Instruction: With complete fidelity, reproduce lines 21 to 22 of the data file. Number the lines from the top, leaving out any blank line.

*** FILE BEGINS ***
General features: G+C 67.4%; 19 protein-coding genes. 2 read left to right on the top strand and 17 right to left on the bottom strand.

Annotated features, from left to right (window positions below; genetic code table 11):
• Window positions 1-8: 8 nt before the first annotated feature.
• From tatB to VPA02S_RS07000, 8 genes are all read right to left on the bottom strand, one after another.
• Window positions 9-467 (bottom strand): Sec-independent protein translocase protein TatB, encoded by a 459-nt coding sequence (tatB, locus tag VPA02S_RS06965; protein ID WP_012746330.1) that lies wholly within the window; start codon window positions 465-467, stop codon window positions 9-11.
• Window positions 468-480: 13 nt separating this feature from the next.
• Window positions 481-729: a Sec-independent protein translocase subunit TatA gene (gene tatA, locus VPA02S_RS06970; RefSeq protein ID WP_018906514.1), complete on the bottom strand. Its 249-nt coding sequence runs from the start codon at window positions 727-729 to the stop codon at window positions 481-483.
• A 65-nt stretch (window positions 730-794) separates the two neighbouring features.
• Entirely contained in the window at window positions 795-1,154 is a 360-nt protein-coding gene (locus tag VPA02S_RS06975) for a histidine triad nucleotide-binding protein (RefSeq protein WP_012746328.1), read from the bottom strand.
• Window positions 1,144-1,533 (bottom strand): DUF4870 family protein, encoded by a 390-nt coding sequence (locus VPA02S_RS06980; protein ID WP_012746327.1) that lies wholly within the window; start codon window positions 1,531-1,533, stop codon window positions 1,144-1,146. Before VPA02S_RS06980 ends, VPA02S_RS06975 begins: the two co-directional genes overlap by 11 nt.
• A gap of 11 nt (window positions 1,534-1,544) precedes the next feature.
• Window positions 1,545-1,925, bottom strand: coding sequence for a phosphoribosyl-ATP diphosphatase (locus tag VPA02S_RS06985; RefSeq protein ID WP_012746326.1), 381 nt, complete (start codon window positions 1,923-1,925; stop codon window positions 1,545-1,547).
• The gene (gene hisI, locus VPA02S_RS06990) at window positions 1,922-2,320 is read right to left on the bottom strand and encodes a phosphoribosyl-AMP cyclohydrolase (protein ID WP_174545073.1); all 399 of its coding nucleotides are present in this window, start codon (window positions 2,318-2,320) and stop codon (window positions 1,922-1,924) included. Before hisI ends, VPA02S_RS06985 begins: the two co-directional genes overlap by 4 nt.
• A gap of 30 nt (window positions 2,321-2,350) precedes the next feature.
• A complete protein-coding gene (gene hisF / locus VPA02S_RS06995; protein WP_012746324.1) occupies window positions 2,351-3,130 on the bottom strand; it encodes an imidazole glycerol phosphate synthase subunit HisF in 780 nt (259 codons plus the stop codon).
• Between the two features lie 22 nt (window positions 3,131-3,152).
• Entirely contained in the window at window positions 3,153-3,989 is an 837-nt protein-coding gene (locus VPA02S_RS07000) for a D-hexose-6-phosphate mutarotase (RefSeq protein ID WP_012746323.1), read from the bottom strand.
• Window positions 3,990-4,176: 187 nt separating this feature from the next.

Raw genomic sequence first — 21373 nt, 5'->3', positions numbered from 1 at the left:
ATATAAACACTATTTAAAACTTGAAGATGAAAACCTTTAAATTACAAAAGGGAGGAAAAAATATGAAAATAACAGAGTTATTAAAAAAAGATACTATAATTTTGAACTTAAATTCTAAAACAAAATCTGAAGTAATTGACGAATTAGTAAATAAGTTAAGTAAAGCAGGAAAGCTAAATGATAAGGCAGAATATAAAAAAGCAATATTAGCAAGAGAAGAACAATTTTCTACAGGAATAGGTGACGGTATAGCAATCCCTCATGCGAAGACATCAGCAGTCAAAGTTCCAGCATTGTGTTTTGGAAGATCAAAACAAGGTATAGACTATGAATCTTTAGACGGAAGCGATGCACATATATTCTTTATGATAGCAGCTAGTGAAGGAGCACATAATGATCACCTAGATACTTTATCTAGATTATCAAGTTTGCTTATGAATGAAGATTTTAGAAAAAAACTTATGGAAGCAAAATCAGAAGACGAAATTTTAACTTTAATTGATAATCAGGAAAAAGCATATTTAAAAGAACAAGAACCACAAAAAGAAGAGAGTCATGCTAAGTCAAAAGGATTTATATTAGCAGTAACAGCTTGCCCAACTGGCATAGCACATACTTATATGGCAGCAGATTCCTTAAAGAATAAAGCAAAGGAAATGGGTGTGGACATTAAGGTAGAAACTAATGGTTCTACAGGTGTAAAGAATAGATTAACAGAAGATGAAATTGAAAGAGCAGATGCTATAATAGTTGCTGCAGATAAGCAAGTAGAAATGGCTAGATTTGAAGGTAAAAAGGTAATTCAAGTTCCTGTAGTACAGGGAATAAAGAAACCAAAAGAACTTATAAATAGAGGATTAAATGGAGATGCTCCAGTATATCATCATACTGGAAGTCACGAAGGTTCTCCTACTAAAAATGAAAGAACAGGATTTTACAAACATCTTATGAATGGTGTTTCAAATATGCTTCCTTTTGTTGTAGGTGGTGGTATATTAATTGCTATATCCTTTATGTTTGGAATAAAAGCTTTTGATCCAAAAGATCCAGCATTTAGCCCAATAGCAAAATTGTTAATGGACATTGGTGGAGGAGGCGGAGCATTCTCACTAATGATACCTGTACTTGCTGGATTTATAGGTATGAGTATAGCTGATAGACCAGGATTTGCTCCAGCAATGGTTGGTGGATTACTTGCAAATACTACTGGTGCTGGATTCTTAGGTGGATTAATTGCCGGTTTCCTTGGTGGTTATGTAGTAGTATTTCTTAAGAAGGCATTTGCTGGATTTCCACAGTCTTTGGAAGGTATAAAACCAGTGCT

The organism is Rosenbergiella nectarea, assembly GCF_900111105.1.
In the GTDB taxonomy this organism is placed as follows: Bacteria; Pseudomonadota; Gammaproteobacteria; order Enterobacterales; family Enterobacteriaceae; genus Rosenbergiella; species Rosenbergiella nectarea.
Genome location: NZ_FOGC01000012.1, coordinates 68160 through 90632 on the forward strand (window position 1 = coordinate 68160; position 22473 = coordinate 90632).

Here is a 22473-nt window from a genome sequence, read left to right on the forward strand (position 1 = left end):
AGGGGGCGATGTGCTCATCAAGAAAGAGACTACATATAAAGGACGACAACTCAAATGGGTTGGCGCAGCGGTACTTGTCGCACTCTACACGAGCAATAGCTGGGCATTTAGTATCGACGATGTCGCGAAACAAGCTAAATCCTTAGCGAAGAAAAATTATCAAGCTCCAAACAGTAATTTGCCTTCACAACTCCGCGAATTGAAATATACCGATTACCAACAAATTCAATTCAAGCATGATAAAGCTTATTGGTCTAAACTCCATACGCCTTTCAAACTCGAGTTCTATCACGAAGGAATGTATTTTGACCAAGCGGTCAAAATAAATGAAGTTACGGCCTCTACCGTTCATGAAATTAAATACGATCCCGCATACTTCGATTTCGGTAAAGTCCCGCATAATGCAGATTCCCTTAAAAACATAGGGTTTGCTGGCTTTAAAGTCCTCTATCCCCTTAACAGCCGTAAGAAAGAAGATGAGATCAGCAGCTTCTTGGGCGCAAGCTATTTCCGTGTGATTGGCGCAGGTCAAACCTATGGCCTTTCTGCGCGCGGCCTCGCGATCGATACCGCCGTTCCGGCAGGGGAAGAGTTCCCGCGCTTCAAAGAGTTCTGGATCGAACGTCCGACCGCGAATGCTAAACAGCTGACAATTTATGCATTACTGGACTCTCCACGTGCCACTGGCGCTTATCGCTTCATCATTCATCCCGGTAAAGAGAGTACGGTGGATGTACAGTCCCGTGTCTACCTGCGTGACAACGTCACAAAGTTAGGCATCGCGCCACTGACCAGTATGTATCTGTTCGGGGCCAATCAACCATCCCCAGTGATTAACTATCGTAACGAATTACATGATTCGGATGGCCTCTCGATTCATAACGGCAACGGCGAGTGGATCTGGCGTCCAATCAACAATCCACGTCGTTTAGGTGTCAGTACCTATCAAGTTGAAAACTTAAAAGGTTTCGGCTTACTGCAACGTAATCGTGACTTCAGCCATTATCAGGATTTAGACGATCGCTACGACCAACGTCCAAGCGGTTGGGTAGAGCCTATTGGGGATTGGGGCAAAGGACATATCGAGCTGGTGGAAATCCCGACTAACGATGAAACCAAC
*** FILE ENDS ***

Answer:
The organism is Rosenbergiella nectarea, assembly GCF_900111105.1.
In the GTDB taxonomy this organism is placed as follows: Bacteria; Pseudomonadota; Gammaproteobacteria; order Enterobacterales; family Enterobacteriaceae; genus Rosenbergiella; species Rosenbergiella nectarea.